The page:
By Corin Sadler
As a Nutritional Therapist, it goes without saying I am an advocate of eating a healthy diet. As you would expect I love a bowl full of salad or a plateful of veggies, have a healthy respect for wholegrains and enjoy a legume or two, but does this mean I am getting all the vitamins and minerals I need?
The nutrient deficit
Long-term studies suggest I may not be getting as much as I think. Take the average carrot. Research shows that our modern day carrot contains 75% less magnesium than it did in the 1940s. It’s a similar story with broccoli, which on average has 75% less calcium, whilst these days the humble potato contains a third less potassium. Research also shows other minerals, including magnesium and iron, are simply not at the levels they used to be in many of our foods.
Not music to my ears. I, like most people, want to be healthier and happier. So why the drop?
Over-farming, soil depletion, use of trace element-free fertilisers and reduced levels of fungi, which help liberate essential nutrients from the soil, are all known to play a part. In a nutshell - If the nutrient isn’t in the soil, it can’t get into the crop.
Poor choices can add to the picture.
Here in the Western World we are at risk of consuming an energy rich but nutrient poor diet i.e. plenty of calories but not enough nutrients. Many men and women are not reaching the recommended intake for vitamin D, selenium or potassium, and the average women’s intake of magnesium and iron also falls below recommended levels.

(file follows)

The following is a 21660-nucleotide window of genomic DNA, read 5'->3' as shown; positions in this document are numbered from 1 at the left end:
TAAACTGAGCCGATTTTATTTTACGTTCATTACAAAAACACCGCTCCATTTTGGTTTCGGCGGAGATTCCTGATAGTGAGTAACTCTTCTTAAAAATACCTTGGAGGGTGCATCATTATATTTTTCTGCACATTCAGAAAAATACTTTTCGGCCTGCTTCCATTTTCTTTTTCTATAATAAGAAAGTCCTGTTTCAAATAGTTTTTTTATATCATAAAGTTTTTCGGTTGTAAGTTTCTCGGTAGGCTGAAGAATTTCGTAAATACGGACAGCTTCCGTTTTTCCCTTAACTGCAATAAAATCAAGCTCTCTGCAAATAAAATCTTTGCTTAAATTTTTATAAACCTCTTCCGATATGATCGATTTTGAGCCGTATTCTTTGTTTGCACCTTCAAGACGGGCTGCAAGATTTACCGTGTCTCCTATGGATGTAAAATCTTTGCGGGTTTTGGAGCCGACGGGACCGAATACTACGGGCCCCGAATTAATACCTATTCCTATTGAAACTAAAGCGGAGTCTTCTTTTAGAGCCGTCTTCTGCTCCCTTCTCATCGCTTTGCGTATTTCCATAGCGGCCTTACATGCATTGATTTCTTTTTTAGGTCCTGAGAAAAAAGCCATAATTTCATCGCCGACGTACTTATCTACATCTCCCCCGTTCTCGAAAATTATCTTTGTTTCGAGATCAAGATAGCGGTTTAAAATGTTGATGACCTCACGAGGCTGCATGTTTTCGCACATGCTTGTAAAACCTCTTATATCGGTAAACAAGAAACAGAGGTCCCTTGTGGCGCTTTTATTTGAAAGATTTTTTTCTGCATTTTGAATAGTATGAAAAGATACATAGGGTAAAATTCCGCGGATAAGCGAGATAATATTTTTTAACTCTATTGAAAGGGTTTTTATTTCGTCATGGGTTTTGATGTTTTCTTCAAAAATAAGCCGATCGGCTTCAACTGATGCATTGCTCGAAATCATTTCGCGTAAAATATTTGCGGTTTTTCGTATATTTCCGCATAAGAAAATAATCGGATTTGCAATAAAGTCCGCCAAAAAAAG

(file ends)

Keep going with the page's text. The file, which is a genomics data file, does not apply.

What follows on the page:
Now, I love my veg but some days even the most virtuous of us struggle to meet our five a day, or our oily fish quota (it turns out we are not a nation of fish lovers, most of us falling far short of the government recommendation of 140g of oily fish a week) meaning intake of whatever micronutrients, omega 3 and all the other lovely goodies these everyday foods do contain might also be less than ideal.
Hectic lifestyles, mine included, also add to the picture - when we are stressed or just very busy we use up B vitamins, magnesium, and vitamin C much more rapidly, the same too if we live in areas of higher pollution.
Did you know?
One fifth of adults in the UK aged 19-64 have low blood levels of vitamin D
Choosing refined foods drastically cuts your intake of vitamin nutrients. Refining wheat, for example, removes 95% of vitamin E, 85% of magnesium and 70% of iron. The result - that bowl of white pasta is way down the league tables in terms of its nutrient hit. Choose wholemeal bread and pasta, brown rice and whole oats to give your nutrient status a boost.
Making sure you are getting enough
I always encourage making healthy food choices to maximise nutrient intake: eating a plethora of rainbow coloured fruit and vegetables, swapping to wholegrains, eating omega 3 sources, whether it be fish or flax seeds, and choosing good quality protein. Cutting down on sugar and alcohol, which deplete the body of valuable nutrients, is good practice too.
Choosing organic is also beneficial - organic fruit and vegetables contain up to 60% more key antioxidants than their non-organic counterparts, whilst organic meat contains around 50% more omega 3 than its non-organic cousin.
Once your diet is optimised, a multivitamin and mineral is a great way to ensure you are not falling short of the many nutrients needed for each and every system in the body, from your immune system, to your skin, bone and brain function. Vitamin D is always on my must-take list too. Unless you are an avid oily fish fan or take flax seeds daily I almost always suggest an omega 3 supplement, so vital are these essential fats to our health, especially if your skin is dry, you have any kind of inflammation or your mood or concentration is low.
Of course, I will always work to make food my primary source of nutrients but life isn’t perfect so I have my daily nutrient fix at breakfast - that way I don’t forget once I am into the hurly burly of my day. I often like to call to mind a phrase an old friend used to say to me: ‘Look after your body - where else are you going to live?!’
Good advice don’t you think?
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